There was a time when all babies were breastfed; how did that work out?


Lactivists are fond of logical fallacies and their favorite is the naturalistic fallacy.

According to Logically Fallacious:

When the conclusion expresses what ought to be, based only on actually what is more natural. This is very common, and most people never see the problem with these kinds of assertions due to accepted social and moral norms. This bypasses reason and we fail to ask why something that is, ought to be that way.

Jennifer Grayson, writing in HuffPo, adores the naturalistic fallacy:

[pullquote align=”right” cite=”” link=”” color=”” class=”” size=””]If our goal is to ensure maximum survival of children, it is both foolish and ahistorical to pretend that breastfeeding holds the key.[/pullquote]

Breast is best? Prove it! the media shouts with every study, unraveling a stream of headlines like “Should I Breastfeed My Baby to Make Him or Her Smarter?” Such headlines, unfortunately, trivialize the depth or greater context of the real science, or else misrepresent it altogether. The unthinking substitution of formula for breast milk is virtually as if, during the past century, we had decided to swap out the blood supply in our bodies, to replace it with an artificial blood substitute — and then demanded that the people who support real blood prove that it really worked better than the manufactured alternate.

In Grayson’s version of the naturalistic fallacy, breast must be best because it’s natural.

But the naturalistic fallacy isn’t a logical argument; it’s the absence of a logical argument and if you think about breastfeeding for anything more than 30 seconds you will recognize that.

There was a time when all babies were breastfed and in that time gone by child mortality rates were hideous. It is estimated that under 5 mortality in ancient times ranged from 1:3 to 1:2. Nearly HALF of all children did not survive beyond age 5.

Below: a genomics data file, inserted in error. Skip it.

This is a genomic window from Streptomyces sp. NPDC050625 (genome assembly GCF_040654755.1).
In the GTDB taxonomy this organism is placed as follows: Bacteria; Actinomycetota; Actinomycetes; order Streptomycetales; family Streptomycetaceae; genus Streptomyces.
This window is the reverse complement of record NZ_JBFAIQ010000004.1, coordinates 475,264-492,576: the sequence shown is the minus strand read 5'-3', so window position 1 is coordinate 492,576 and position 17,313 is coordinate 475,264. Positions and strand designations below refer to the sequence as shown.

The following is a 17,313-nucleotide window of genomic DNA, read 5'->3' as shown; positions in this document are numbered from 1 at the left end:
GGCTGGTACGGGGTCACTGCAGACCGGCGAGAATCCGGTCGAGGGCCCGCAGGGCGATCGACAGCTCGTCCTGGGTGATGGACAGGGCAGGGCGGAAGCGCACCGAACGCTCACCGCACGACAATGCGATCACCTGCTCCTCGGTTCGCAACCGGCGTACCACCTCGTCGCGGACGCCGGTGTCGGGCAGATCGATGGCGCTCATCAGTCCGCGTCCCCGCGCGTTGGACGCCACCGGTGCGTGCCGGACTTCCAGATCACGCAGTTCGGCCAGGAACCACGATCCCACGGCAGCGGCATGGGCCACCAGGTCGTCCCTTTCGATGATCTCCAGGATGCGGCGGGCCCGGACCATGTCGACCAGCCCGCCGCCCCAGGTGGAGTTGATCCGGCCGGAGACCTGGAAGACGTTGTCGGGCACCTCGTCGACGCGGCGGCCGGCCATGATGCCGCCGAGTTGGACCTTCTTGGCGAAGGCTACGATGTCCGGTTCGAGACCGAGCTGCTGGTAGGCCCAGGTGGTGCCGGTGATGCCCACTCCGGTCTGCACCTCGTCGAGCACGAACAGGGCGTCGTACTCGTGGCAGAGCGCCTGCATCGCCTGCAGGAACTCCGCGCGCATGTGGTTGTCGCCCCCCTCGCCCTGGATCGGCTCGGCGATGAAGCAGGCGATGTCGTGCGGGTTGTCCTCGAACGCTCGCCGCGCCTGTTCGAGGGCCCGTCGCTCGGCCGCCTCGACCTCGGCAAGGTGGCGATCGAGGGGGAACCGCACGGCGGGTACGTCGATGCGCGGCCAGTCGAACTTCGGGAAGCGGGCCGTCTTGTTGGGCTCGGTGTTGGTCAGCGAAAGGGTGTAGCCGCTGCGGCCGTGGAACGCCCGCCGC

But how can that be if we’re still here?

Easily, as this paper on population dynamics explains:

Over the long haul of pre-recorded history,the human population survived,but grew very slowly, with an average annual growth rate of less than one per thousand… Over the long haul, births and deaths have to have been in very close balance, and the net reproduction rate (the number of females surviving in the next generation to replace the mothers of this generation) must have averaged very slightly over 1.0… Thus the requirements of population dynamics indicate that, over the long haul of prehistory, the probability of dying by age five for females was probably no lower than 440 per thousand live births.

This pattern has persisted until the past century:

Since the beginning of the age of the Enlightenment and over the course of modernization, the mortality of children below 5 years of age has declined rapidly. Child mortality in rich countries today is much lower than 1%. This is a very recent development and was only reached after a hundredfold decline in child mortality in these countries. In early-modern times, child mortality was very high; in 18th century Sweden every third child died, and in 19th century Germany every second child died. With declining poverty and increasing knowledge and service in the health sector, child mortality around the world is declining very rapidly: Global child mortality fell from 18.2% in 1960 to 4.3% in 2015 …